Community

A year after LMPD officers killed Breonna Taylor, the chants downtown remain the same: “Arrest, convict, send those killer cops to jail. The whole damn system is guilty as hell!”

On Saturday afternoon into the evening, family members, lawyers, activists and supporters filled Jefferson Square Park — also known as Breonna Square or Injustice Square. Their message, too, is similar to a year ago. They want elected leaders to hold the officers who shot and killed Taylor accountable, and they want to make sure what happened to her never happens again

The rally and march through downtown drew hundreds of participants, who weaved through barricades set up by the city to control traffic around the square.

Copelyn Short, 17, marched with her mother and hundreds of other protesters down Ninth Street. She’s frustrated that protesters’ demands for accountability have still not been met.

“It’s pitiful,” she said.

“It starts at the top,” her mother Felisha Short said. “The city leaders, the state leaders, [Kentucky Attorney General] Daniel Cameron — no one took action when action should have been taken.”

Taylor died on March 13, 2020, shot by Louisville Metro Police who forced their way into her apartment after midnight. They sought evidence against a narcotics suspect Taylor previously dated, but investigators subsequently found no drugs or cash in her home.

When they broke down Taylor’s door shortly before 1 a.m., her boyfriend Kenneth Walker fired once, thinking they were intruders. Police fired back 32 times, striking Taylor repeatedly and killing her in her hallway.

Cameron, the attorney general, led an investigation into Taylor’s killing last year. A grand jury later indicted just one of the officers involved in the raid that ended in Taylor’s death: Brett Hankison, for wanton endangerment of Taylor’s neighbors.

He and two other officers were fired for their actions related to the case. None were charged for killing her. All three officers are appealing to be reinstated.

At the rally early Saturday afternoon, lawyers, activists and other community leaders called for more accountability. 

The FBI continues to investigate the shooting and circumstances surrounding it. On Friday, state Rep. Attica Scott and other lawmakers called on the new U.S. Attorney General, Merrick Garland, to investigate as well.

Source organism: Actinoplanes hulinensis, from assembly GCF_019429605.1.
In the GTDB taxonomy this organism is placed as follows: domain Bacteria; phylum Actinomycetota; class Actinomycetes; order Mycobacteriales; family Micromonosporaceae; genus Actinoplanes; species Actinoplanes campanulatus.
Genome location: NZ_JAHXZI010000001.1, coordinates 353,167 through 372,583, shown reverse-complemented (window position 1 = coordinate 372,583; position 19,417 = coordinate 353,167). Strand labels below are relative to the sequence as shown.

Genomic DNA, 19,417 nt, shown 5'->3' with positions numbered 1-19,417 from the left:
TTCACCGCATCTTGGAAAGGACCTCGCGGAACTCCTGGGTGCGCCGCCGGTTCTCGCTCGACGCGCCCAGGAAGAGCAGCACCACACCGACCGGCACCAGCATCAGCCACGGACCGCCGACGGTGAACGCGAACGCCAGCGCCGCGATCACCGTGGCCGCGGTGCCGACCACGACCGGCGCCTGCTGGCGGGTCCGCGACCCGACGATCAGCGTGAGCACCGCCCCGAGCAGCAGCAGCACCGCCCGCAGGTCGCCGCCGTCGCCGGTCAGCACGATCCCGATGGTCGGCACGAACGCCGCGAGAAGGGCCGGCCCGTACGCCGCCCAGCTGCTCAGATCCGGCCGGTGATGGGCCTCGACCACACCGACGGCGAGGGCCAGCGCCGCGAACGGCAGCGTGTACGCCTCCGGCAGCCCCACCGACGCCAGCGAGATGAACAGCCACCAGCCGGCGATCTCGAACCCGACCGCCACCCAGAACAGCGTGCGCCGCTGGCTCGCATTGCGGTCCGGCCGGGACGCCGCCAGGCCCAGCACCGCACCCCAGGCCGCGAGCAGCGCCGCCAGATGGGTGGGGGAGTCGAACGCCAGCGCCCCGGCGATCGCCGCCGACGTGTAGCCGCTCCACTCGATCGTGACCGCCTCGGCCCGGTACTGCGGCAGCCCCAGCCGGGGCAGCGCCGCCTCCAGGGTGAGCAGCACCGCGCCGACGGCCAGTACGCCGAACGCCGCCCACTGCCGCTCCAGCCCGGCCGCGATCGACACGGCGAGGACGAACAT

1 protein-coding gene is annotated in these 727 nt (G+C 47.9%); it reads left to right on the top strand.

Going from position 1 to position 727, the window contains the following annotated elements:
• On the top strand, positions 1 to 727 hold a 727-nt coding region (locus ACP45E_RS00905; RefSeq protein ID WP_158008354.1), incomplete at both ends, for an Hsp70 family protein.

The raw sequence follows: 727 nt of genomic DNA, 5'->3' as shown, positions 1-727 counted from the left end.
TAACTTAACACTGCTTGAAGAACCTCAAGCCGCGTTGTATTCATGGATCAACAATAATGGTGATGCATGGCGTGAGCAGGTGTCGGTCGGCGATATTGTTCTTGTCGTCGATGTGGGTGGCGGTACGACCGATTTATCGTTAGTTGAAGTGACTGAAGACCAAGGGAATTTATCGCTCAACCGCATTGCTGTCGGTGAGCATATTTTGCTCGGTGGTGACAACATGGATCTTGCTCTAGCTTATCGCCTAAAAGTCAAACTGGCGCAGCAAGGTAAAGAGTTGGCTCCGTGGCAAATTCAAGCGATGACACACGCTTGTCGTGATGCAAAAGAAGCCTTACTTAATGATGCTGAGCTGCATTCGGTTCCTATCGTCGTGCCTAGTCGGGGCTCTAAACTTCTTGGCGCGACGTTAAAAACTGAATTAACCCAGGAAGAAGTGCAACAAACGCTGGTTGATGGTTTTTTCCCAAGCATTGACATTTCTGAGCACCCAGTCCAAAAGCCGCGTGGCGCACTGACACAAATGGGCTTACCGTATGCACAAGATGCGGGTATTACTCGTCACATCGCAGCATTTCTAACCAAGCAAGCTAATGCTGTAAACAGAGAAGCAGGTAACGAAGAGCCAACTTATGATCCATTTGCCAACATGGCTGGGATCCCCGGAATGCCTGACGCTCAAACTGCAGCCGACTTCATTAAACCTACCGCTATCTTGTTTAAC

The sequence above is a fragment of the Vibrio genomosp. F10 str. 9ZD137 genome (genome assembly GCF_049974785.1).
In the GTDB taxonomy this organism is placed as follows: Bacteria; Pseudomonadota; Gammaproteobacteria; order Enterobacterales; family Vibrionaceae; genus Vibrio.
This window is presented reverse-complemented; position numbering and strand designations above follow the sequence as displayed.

Taylor’s boyfriend Walker, who acknowledged he does not often speak publicly, took the microphone to address the gathered crowd. Earlier this week, a judge permanently dismissed charges he faced, of first-degree assault and attempted murder of a police officer.

“I say that’s a nice start, but that’s not where we finish,” Walker said. “We gotta keep going.”

Some protesters criticized Gov. Andy Beshear for not speaking out more against police violence and what happened to Taylor.

“I like him personally, but there is such a thing as being silent.” Chris Brown said, who came in from Elsmere, near Cincinnati, for the march. “If you are silent, you are complicit.”

Protesters marched through downtown past small groups of police officers wearing their regular patrol uniforms, and not the riot gear officers have armored themselves with at past protests.

It was not lost on protester Adriana Badie that she took to the streets days after the state senate passed a Republican bill that would criminalize insulting a police officer and broaden the definition of “rioting.”

“That’s kind of like a slap in our face,” said Badie, a student at the University of Louisville.

Badie said the bill, SB 211, “fueled the fire” for some people, and spurred them to action.

Others were worried the measure, if passed, would keep away would-be protesters who would be concerned about legal consequences.

“People aren’t trying to ruin their lives out here,” protester Adrian “Streets” Taylor said. He has been arrested twice on protest-related charges.

Badie said she plans to continue coming to protests this year, and thinks Saturday’s action could re-energize the movement. Asked if, after a year of largely unmet demands, she thinks protesters are facing too much collective fatigue to keep up the momentum, Badie said people are tired, but not of protesting.

“I think people are just tired about waking up and feeling unsafe,” she said. “I’m never going to be tired of fighting for my people.”

Ryan Van Velzer contributed to this story.

This story has been updated.

Amina Elahi is WFPL's City Editor.
Jess Clark is WFPL's Education and Learning Reporter.